Burchell’s zebra
14470-26600
20870-33240
Giraffe
3770-6580
7090-10950
Greater kudu
3600-6830
8050-13180
Impala
71900-112400
99830-163570
Warthog
1100-2710
3220-4450
Waterbuck
1650-4960
3210-7630

(1)(b) Population changes are summaries of the effects that the environment, other species as well as individuals of the same species may have on a specific species. The environment, such as the amount of rain that fell during the period preceding a breeding season greatly influences birth rates while droughts influence death rates. In addition, populations do not increase indefinitely and when abundances increase population growth decreases so that population actually fluctuate rather than change directionally all the time. Competition with other species as well as predation my further contribute to these variations. Kruger National Park experienced good rainfall for the past 15 years and this is shown in the game numbers. Another drought which is inevitable and necessary for ecosystem resilience will however reduce numbers a part of a natural process. Apart from these natural sources of variance, errors when counting animals may also play a role. This is because it takes time to cover the whole of Kruger, animals move, they may not be visible when under trees at the time a helicopter or aeroplane flies over, and even if they are they may not be always detected.
(2) The effect is negligible and cannot be detected given the variance in population estimates. Biology of species generally suggests that Kruger serves as a source through natural dispersal into available areas without affecting the Kruger populations’ persistence. Mozambique is planning a game census in Limpopo National Park later this year. This will give a better indication of game numbers in the whole Greater Limpopo Transfrontier Park. In 2006 there were about 600 elephants in Limpopo National Park of which most probably moved across from Kruger National Park.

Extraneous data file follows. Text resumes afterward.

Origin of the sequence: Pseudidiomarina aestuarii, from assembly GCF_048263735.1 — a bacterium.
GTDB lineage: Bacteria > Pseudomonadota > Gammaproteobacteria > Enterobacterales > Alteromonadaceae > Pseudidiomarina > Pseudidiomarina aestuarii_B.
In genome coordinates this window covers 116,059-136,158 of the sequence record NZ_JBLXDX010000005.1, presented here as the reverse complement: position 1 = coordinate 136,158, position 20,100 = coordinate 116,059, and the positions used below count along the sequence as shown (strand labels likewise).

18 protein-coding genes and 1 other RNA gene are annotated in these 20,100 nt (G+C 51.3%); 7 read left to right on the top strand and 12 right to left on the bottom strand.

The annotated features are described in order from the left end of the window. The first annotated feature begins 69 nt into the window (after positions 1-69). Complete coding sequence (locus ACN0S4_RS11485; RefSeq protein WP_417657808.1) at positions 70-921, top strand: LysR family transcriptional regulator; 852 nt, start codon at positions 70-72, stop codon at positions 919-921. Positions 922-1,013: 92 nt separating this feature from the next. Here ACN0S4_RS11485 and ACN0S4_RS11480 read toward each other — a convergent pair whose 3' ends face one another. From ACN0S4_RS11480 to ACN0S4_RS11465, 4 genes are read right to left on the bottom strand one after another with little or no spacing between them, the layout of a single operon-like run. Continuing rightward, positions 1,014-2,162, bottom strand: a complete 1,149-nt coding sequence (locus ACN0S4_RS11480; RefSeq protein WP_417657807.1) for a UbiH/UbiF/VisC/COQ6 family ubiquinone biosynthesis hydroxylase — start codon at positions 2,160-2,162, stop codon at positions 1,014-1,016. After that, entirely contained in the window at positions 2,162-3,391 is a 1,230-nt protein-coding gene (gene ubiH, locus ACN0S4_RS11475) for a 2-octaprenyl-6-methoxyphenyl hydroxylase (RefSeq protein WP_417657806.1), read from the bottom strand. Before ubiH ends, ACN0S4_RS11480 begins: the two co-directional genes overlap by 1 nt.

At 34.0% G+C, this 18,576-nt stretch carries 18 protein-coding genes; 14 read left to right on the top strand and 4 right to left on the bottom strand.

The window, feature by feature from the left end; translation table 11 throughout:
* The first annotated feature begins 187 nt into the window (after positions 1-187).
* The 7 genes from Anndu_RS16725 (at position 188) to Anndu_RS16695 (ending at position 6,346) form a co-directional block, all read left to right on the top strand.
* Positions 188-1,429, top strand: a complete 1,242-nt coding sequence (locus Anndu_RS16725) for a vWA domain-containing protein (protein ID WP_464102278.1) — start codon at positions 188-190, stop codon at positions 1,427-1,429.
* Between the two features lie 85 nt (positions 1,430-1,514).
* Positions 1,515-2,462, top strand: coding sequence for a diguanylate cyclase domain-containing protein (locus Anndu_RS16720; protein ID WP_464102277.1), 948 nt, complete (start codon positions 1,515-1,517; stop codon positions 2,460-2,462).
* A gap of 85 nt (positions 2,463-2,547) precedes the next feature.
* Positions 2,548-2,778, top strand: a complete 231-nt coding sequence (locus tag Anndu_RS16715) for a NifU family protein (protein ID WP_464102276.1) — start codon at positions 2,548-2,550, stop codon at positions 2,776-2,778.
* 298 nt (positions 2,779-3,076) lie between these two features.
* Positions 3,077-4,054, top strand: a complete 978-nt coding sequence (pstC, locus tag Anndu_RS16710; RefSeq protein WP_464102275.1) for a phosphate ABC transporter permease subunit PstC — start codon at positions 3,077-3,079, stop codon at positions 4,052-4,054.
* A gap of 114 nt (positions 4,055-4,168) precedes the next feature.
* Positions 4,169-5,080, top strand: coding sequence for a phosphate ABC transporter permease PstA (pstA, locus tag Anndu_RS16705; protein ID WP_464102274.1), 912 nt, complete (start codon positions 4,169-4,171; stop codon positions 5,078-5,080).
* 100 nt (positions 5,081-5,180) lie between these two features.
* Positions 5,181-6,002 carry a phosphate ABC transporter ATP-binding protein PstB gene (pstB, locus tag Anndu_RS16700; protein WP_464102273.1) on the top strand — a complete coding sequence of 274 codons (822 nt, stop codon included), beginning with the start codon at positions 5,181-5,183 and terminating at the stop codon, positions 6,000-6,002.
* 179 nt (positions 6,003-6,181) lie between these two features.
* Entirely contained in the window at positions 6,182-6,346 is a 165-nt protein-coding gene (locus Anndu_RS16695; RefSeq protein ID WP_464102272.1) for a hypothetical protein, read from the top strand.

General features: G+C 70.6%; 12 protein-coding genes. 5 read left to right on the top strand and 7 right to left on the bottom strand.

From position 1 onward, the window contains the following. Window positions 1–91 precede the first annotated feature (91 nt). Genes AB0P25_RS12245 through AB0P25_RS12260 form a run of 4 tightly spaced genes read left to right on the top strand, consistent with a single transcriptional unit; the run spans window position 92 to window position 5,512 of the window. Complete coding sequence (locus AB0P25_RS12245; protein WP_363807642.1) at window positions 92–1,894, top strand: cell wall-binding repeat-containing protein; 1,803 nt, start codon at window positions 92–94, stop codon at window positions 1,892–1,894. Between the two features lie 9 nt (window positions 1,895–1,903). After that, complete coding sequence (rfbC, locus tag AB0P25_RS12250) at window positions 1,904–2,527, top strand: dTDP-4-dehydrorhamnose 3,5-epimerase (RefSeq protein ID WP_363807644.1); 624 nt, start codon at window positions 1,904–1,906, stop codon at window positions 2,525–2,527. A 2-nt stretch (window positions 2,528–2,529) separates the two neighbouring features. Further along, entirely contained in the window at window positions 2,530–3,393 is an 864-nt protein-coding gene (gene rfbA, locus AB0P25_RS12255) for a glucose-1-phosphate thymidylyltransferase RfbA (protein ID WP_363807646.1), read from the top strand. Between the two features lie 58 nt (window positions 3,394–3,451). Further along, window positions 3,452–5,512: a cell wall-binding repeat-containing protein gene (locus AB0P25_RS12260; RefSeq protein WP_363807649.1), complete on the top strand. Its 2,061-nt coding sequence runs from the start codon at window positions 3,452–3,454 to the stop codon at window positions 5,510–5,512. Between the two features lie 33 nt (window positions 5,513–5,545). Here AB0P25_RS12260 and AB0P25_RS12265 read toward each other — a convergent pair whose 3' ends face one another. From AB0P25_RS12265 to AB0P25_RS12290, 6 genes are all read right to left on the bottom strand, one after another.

(3)

There are 301 Rangers in the Kruger National Park (275 Field Rangers and 22 Section Rangers and 4 Regional Rangers) and they are on patrol or within Observation Posts in the bush at identified poacher hotspots 24/7.

These numbers have recently been inflated with the appointment of 58 new Field Rangers to bring the total to the above figure.

An amount of R5.2 million was made available from the Park Development Fund to reinforce the ranger capacity, this included:

The recruitment, appointment and training of the 58 new Field Rangers

Equipping the Section Rangers with motorbikes to increase mobility, as well as other equipment necessary for constant field work

Equipping helicopters and anti-poaching teams with night sight equipment

Additional training of all rangers in the Kruger National Park

The purchasing of a 2nd Bantam aircraft for the north of the Park and the training of 2 additional pilots within the ranks of the Section Rangers

Adjusting the Conditions of Service of Field Rangers to 6 day work weeks in order to be able to have people on the ground all the time

Experimenting with tracker dogs to track poachers to their hideouts.

Patrols and Observation Posts are concentrated in areas with high risk of poaching or where poaching hotspots develop.

Snares are removed or ambushed when found.



All poachers, whether poaching with snares, dogs (this seldom happens) or firearms are confronted and arrested if possible.